Crooked Creek Investment Company, doing business as Crooked Creek & Creekside Bar & Grille in Saginaw, Mich., violated federal law when it refused to hire an applicant as a food server because she was pregnant, the U.S. Equal Employment Opportunity Commission (EEOC) charged in a lawsuit filed this week.
According to the EEOC’s lawsuit, the job seeker had prior experience working in a restaurant. She applied for a vacant food server position in February 2013. Her first interview with Crooked Creek went well and she was asked to return for a second interview. When she revealed her pregnancy during the second interview, however, Crooked Creek refused to consider her further for the job, the EEOC said.
Refusing to consider a woman for a job because she is pregnant violates Title VII of the Civil Rights Act of 1964, as amended by the Pregnancy Discrimination Act. The EEOC filed suit against Crooked Creek in U.S. District Court, Eastern District of Michigan, after first attempting to settle the matter through its pre-litigation conciliation process. The EEOC’s suit seeks back pay, compensatory and punitive damages on behalf of the applicant along with injunctive relief intended to prevent further instances of pregnancy discrimination.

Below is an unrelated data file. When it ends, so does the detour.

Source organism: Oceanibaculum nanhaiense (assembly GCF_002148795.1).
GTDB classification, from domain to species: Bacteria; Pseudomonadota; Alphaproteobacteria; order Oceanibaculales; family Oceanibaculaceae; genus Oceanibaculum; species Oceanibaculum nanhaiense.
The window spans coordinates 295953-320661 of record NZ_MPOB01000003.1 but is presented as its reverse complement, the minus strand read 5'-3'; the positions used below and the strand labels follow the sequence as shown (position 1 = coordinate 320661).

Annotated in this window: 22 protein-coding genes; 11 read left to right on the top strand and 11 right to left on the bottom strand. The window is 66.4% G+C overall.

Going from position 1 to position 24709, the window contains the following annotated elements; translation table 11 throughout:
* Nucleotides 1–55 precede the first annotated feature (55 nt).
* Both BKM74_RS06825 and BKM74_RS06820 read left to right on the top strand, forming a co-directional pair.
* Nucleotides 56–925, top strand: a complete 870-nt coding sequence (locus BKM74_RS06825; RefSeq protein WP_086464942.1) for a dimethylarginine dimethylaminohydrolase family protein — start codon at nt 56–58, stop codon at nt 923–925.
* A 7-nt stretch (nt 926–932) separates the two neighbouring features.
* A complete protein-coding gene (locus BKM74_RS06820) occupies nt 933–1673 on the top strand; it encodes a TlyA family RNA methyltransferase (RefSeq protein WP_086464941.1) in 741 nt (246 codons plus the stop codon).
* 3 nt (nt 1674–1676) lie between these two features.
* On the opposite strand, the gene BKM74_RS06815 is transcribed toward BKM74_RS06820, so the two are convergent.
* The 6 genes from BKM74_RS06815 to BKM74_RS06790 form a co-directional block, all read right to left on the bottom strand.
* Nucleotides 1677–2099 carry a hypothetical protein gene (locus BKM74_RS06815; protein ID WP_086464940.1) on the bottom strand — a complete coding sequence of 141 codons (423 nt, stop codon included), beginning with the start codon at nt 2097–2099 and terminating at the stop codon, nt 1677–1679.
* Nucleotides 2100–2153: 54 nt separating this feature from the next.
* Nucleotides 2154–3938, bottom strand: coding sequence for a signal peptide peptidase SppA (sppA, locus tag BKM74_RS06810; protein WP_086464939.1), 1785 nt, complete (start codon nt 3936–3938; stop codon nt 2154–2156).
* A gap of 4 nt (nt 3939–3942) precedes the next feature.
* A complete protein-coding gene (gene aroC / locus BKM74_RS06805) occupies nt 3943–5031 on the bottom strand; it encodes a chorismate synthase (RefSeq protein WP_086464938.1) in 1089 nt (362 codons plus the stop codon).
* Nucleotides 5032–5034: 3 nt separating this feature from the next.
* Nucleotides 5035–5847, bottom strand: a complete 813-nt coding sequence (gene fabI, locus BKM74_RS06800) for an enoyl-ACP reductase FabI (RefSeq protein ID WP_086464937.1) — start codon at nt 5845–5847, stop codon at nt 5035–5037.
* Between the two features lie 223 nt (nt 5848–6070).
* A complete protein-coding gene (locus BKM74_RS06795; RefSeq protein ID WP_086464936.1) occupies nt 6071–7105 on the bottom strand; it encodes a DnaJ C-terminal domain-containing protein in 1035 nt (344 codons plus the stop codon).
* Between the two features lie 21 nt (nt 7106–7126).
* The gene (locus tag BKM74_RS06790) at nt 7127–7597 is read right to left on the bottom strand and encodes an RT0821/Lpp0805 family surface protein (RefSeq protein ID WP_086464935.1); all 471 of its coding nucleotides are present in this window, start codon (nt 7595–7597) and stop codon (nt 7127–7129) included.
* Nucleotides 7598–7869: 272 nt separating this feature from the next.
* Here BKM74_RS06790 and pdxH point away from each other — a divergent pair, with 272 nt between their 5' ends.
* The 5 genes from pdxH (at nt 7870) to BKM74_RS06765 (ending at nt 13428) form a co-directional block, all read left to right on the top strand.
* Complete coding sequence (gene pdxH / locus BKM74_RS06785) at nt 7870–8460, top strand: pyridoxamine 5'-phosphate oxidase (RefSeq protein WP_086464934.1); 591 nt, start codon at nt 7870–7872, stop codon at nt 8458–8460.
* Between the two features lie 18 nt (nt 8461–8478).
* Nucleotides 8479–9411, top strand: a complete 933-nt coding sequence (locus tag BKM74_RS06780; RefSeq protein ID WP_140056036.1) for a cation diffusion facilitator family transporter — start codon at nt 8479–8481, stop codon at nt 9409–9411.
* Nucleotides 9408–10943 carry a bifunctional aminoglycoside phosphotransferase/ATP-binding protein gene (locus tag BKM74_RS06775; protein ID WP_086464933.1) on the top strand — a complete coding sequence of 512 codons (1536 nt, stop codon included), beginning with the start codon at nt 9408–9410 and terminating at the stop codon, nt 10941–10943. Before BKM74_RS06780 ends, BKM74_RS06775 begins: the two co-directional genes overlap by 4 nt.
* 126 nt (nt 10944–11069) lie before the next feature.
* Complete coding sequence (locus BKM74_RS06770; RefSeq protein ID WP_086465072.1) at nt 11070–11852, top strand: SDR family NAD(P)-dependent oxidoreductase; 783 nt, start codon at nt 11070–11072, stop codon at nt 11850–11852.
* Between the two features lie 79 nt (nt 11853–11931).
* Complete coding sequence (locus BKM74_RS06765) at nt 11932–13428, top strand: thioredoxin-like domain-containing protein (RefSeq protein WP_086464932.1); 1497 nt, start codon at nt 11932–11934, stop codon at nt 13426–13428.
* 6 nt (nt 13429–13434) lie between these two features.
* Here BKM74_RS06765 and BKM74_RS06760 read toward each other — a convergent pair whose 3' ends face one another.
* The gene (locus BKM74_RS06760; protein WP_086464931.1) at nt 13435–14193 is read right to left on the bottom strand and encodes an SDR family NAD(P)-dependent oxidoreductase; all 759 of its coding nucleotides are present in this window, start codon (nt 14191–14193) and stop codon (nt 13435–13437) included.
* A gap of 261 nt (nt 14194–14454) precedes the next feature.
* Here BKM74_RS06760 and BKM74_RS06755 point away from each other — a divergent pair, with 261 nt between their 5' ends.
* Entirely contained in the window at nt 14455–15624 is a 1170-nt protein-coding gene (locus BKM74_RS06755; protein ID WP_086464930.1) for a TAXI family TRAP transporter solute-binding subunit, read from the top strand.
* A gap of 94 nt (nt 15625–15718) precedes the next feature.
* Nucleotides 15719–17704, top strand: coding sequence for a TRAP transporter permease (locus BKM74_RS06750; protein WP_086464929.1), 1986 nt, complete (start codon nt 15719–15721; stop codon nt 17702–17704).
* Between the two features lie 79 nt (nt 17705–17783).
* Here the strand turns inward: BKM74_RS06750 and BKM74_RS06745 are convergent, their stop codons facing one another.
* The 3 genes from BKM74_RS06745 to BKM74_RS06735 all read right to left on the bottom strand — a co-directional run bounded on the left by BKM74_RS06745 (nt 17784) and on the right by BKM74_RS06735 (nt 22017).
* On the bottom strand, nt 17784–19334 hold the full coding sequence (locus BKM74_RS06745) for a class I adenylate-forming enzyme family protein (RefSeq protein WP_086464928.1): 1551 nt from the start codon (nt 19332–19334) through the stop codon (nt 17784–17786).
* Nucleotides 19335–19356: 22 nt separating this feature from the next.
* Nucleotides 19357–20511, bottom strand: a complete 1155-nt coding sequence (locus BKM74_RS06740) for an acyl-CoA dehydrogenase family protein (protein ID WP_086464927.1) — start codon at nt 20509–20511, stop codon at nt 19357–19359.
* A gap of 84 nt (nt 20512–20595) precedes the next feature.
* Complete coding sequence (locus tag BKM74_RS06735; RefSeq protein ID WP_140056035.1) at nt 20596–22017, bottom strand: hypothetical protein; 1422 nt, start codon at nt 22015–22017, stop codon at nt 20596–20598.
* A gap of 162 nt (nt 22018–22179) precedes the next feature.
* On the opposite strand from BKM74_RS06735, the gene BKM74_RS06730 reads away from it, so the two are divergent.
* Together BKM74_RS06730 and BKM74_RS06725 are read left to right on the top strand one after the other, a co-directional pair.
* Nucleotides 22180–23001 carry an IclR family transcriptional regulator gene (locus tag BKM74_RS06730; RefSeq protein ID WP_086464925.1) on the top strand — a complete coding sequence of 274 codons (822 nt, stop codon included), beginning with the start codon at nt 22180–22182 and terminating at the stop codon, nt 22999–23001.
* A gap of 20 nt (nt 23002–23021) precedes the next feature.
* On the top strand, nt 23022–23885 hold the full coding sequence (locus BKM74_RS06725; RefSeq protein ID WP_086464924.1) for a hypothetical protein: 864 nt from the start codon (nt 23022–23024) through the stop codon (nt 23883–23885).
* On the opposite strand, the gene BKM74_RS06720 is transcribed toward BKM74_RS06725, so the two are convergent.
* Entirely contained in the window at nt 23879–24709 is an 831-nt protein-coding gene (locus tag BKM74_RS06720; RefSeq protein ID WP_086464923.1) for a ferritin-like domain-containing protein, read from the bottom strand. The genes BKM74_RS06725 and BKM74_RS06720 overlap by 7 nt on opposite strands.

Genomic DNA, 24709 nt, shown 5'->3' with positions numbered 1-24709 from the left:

“Women should not be forced to remove themselves from the labor market simply because they are pregnant,” said EEOC trial attorney Omar Weaver. “The EEOC will vigorously enforce a pregnant woman’s right to be fairly considered for a job.”
As the EEOC ramps up its surveillance of pregnancy discrimination — often resulting in litigation — no company should go without our new Pregnancy Discrimination Prevention Program.